The suburbs of Denver were supposedly the place where the immigration reform debate that has been raging throughout the United States would take center stage in a competitive battle for a seat in the House of Representatives; however, despite the growing immigrant population, Washington’s immigration war is barely an issue in the fight between Andrew Romanoff and Mike Coffman. The two often-bitter rivals ironically agree that immigration reform is almost the last thing on their minds and the minds of the voters.
This indifference does not appear to be restricted to Colorado. With just three months to go before the midterm elections, there are few House seat races where the immigration debate is sitting center stage, with other factors such as President Obama’s dwindling popularity, worries about the economy and Obamacare proving to be much larger issues.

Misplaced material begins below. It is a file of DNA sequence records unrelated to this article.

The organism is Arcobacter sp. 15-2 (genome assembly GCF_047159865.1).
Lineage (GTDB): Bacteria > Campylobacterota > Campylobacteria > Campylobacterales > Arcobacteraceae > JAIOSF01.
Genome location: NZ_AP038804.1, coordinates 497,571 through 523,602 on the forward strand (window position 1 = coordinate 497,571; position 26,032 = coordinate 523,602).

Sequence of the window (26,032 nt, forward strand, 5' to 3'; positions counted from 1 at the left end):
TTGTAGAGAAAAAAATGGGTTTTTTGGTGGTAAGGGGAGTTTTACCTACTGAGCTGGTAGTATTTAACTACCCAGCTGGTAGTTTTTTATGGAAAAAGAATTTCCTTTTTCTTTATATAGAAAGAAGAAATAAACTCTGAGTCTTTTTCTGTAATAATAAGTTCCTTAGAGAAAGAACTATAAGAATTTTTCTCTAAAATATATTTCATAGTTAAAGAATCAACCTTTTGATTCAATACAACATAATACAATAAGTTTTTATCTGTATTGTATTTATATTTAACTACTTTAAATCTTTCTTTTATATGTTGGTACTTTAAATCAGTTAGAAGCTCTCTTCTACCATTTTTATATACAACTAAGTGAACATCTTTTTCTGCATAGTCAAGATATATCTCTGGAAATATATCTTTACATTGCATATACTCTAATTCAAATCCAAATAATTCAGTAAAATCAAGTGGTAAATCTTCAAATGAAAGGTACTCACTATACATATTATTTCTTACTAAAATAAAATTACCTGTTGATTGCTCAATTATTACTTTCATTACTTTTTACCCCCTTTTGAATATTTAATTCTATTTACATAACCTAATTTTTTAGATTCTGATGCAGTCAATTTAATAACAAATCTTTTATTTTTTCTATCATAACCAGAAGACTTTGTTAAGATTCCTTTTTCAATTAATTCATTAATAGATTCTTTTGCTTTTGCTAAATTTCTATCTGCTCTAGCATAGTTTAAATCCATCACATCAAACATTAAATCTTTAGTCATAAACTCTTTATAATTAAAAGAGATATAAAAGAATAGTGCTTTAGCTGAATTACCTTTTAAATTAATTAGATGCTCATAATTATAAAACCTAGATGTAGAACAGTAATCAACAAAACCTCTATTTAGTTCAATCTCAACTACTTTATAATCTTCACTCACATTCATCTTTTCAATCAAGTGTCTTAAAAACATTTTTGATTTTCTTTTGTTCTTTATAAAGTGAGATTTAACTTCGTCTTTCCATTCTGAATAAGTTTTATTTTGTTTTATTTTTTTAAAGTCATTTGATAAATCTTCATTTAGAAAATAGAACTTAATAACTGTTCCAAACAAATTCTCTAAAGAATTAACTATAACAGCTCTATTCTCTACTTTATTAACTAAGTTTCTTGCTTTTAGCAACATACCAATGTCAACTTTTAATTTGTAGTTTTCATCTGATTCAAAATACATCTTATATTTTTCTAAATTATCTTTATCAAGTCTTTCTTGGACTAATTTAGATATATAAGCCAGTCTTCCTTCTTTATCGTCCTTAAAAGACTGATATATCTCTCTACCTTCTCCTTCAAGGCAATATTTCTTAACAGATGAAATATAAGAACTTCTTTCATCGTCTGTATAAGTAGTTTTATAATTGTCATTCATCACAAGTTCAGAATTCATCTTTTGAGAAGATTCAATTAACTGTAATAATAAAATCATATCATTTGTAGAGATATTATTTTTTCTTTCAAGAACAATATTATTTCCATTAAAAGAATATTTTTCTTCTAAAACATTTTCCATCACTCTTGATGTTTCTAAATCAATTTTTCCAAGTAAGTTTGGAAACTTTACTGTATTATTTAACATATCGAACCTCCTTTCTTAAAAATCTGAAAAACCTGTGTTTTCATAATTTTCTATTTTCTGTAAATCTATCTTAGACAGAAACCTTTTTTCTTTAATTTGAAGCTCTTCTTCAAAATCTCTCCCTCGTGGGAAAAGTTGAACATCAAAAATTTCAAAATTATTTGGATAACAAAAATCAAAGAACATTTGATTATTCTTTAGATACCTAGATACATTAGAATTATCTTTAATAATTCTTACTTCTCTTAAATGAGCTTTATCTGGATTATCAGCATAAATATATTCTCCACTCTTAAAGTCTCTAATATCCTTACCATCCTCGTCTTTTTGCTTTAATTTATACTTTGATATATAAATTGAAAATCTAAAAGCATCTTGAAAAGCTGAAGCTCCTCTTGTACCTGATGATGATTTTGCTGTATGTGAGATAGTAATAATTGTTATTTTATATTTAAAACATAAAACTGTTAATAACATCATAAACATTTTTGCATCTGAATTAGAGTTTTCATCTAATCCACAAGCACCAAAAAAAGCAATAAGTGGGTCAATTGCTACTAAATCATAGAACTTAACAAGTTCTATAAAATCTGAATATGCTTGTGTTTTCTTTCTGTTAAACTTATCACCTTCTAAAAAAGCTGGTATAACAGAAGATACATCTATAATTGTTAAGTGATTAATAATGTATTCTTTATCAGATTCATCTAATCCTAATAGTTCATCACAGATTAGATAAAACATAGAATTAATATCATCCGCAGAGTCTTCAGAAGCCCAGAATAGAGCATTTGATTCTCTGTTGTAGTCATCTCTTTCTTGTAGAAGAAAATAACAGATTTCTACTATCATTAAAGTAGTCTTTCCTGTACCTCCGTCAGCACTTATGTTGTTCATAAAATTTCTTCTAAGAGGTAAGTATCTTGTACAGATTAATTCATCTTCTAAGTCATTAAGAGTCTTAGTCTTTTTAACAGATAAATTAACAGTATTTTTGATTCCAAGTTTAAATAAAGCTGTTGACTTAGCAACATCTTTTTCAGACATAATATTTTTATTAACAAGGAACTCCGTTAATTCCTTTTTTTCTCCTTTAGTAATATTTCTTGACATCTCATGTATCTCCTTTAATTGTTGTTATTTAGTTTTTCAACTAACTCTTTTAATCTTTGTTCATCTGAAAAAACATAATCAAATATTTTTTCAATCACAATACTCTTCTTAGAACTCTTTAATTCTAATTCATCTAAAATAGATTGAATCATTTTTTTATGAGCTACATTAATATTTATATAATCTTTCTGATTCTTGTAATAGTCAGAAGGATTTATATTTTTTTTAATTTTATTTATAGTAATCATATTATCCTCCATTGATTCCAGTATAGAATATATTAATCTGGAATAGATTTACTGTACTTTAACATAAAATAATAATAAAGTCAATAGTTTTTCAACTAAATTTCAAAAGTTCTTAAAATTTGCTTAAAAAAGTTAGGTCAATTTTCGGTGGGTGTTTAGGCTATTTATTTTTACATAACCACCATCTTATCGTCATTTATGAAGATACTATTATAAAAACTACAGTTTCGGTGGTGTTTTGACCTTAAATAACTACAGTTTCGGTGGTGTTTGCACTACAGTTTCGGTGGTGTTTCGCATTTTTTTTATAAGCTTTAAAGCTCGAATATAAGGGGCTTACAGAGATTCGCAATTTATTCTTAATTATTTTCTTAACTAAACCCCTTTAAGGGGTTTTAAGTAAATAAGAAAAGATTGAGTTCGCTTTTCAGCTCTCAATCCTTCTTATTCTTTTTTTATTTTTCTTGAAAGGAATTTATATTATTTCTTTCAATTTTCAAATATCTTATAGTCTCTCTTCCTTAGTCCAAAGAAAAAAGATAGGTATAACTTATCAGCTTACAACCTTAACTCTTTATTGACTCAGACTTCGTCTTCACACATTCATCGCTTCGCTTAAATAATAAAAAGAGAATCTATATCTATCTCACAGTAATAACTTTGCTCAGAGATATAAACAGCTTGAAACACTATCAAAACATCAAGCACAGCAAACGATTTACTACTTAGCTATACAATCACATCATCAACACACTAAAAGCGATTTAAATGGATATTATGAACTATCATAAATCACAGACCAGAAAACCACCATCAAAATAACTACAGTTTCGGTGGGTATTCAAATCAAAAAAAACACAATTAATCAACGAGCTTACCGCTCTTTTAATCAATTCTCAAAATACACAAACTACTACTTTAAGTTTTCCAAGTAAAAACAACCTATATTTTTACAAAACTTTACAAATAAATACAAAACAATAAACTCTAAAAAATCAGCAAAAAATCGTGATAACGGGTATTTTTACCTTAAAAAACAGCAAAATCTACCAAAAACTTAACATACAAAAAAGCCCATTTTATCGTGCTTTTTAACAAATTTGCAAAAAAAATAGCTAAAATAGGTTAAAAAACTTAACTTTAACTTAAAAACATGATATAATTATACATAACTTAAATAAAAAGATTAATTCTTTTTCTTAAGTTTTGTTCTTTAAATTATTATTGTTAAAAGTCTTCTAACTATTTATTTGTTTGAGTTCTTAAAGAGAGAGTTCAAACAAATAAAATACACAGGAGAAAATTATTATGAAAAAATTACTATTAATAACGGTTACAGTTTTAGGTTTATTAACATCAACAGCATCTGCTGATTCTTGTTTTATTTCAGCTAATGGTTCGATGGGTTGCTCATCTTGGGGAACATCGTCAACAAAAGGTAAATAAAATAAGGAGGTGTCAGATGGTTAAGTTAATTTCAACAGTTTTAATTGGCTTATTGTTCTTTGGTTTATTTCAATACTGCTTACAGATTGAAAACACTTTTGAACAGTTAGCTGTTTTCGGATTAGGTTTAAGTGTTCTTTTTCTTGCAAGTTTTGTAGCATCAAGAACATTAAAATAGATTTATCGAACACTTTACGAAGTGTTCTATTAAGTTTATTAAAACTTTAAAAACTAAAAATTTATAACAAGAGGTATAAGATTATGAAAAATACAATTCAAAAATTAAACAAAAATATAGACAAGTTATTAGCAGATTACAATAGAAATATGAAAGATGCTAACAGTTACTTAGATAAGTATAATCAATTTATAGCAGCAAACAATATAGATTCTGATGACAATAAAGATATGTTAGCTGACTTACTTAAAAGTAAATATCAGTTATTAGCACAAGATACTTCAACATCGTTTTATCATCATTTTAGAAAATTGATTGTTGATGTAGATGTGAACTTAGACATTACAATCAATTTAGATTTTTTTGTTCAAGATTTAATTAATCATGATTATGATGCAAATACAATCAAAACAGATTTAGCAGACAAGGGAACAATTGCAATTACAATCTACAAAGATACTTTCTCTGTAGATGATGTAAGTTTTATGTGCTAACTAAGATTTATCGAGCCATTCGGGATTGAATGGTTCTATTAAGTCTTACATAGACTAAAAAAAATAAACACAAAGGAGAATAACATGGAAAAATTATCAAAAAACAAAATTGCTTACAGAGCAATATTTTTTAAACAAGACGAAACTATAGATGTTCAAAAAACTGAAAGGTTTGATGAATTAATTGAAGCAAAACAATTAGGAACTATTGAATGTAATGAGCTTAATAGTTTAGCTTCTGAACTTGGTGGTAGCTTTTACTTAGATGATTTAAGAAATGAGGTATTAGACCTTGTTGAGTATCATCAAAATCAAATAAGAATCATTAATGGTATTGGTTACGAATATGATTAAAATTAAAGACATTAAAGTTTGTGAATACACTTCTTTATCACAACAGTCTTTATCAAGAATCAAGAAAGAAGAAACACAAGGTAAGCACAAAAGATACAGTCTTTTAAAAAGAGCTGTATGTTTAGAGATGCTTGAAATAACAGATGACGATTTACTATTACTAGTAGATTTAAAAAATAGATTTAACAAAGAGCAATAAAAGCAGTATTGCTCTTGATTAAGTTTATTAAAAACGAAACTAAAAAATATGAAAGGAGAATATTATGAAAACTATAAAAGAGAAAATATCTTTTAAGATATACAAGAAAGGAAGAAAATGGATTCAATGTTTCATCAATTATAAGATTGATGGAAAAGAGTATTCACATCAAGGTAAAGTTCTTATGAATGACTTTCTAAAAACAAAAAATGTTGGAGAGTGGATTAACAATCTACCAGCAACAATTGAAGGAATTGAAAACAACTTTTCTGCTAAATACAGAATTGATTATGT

“The national narrative’s wrong,” says independent pollster Floyd Ciruli, who believes that immigration reform is well down the list of priorities for the great majority of voters. “It definitely doesn’t show up in any surveys as a big issue for the right or left. Obviously, you have segments, but it is just not at the top of mind.”
Republicans believe that economy woes and unhappiness with Obamacare are more on voters’ minds, and even Democrats believe that economic fairness, Coffman’s attitude to women’s issues and the social safety net are more likely to have an impact on the election result than immigration.